An estate tax return is similar to an income tax return but focuses solely on the property the decedent held at death and the value of that property. For taxable estates (those with property valued above the exemption amount), the Form 706 is due nine months after the decedent dies and the return has many important features that can be useful, such as the ability to elect portability. Whether or not the decedent has a taxable estate (an estate over $12.06 million), it may sometimes be beneficial to file a Form 706 to lock in the tax basis of a hard-to-value asset. If an estate tax return is filed, the IRS has three years to challenge the value of listed assets. After that time, the IRS may not challenge the listed value when that asset is later sold by a beneficiary.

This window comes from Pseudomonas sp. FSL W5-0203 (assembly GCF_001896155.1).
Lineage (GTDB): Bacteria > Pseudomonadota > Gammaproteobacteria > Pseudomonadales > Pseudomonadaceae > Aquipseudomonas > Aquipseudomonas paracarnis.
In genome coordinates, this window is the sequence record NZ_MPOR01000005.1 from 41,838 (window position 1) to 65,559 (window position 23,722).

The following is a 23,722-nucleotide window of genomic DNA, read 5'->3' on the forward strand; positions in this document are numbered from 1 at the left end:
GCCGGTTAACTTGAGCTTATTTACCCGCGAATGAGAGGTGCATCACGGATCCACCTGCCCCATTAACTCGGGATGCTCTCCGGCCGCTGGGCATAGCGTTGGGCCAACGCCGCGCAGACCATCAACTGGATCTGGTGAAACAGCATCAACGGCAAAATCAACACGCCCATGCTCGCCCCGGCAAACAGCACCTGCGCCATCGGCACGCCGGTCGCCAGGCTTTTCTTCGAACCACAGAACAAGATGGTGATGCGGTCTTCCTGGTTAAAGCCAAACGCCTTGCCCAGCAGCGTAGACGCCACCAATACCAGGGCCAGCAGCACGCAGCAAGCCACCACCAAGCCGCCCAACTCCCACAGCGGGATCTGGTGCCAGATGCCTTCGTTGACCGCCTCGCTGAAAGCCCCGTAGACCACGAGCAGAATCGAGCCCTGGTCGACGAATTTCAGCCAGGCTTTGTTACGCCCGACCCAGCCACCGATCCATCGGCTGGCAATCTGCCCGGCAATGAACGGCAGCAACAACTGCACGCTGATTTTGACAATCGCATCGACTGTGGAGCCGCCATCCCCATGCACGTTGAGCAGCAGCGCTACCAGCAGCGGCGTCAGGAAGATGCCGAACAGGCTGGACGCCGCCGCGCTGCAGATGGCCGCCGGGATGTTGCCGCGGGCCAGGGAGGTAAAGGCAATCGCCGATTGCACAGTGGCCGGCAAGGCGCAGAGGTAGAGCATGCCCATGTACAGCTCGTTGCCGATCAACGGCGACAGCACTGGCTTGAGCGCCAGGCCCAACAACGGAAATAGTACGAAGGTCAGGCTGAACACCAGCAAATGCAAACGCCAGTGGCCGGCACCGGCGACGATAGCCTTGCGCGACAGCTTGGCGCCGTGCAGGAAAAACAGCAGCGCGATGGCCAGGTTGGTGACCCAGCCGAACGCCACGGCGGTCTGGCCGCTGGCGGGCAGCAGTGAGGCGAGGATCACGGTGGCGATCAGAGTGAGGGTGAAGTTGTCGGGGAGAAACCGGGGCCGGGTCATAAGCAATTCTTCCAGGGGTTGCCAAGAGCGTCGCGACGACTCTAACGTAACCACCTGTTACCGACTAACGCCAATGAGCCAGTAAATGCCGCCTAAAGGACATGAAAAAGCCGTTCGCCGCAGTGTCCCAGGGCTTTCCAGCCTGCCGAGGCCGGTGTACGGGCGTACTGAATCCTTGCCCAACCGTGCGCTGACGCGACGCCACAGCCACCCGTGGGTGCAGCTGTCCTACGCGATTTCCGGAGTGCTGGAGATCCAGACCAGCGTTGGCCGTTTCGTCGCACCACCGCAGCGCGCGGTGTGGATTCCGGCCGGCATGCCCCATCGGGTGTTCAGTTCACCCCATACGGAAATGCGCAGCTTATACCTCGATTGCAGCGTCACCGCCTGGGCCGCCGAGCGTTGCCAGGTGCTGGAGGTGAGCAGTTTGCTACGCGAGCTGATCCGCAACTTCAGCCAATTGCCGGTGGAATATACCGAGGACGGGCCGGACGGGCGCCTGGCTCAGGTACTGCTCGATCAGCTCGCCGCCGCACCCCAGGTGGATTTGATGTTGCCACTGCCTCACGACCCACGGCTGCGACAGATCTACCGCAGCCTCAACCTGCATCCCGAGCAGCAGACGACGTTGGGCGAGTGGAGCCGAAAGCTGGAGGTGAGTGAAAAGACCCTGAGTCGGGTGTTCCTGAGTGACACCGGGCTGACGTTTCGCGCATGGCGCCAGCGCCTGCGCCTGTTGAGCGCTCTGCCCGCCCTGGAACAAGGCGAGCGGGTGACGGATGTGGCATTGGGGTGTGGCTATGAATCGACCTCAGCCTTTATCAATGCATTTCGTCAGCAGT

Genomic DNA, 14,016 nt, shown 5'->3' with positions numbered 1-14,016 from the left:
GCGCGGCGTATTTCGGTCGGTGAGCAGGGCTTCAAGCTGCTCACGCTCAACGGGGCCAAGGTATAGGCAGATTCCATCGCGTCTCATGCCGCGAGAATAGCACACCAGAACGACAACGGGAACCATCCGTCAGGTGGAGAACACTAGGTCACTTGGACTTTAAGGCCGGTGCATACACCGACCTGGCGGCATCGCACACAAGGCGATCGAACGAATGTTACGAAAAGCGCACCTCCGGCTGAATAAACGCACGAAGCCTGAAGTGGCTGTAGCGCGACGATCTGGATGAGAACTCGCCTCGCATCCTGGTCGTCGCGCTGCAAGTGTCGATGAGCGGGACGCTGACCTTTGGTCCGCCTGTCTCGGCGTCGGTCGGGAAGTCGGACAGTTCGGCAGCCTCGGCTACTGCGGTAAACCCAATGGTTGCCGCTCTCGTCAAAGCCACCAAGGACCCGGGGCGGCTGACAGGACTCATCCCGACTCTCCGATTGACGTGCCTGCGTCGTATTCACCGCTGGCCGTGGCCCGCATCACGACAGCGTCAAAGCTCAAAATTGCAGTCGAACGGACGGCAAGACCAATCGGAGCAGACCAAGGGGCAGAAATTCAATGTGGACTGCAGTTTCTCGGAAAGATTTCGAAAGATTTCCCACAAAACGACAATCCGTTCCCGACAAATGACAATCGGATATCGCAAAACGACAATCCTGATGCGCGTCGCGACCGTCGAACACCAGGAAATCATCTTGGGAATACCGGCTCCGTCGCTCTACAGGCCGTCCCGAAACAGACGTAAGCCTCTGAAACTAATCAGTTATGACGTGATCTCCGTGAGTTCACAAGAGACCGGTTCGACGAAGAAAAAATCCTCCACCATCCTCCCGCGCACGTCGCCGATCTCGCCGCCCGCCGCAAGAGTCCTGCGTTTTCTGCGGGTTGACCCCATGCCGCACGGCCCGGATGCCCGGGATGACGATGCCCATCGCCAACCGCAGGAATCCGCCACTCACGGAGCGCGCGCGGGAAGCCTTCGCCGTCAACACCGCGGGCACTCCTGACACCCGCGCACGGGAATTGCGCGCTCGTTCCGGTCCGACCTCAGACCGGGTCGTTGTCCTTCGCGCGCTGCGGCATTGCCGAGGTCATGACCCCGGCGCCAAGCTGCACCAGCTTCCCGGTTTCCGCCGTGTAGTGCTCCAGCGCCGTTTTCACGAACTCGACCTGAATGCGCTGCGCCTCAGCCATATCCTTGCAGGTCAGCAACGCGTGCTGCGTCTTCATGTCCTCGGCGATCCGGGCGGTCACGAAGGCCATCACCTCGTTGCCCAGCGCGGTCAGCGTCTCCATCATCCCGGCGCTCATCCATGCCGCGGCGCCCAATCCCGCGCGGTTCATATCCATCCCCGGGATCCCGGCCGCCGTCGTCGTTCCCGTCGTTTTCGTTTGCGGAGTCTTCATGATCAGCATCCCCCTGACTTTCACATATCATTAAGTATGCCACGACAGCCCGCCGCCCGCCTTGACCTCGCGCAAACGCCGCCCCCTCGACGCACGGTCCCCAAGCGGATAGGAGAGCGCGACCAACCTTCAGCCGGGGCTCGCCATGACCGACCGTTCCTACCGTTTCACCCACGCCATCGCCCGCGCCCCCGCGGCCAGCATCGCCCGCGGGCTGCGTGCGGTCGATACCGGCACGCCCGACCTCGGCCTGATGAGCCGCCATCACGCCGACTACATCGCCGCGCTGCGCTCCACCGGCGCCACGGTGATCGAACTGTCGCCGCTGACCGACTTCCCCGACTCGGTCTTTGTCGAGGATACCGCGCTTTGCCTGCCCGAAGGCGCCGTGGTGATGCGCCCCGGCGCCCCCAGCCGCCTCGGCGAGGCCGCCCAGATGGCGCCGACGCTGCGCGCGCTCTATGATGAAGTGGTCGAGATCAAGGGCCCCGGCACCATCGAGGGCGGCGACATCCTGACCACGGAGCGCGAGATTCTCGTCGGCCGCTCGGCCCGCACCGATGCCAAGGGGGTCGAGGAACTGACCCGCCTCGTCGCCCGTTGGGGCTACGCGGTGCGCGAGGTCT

The taxable estate is determined by valuing the decedent’s gross estate. The gross estate includes all property or interests in property that the decedent holds at death. The most difficult part of the estate tax can be determining what is included in the gross estate. The property or interests held at death are generally valued as of the date of death. If the property is devised or passed at death, it will receive what is often called a stepped-up basis. This is because the person receiving the property from the decedent will take that property with a basis equal to the fair market value of the property at the time of the decedent’s death. Although the value at death is usually greater than the basis in the hands of the decedent, that is not always the case. “Basis adjustment” is a better description of the what the law does because if the asset declined in value, the basis in the hands of the beneficiary will be lower than the basis of the decedent. Because of the basis adjustment rule, the estate will have no gain recognition for property that appreciated in value during the decedent’s lifetime. In other words, no capital gain tax will be owed. Likewise, the estate will have no loss recognition if the property declined in value while the decedent owned it.
The Federal Gift Tax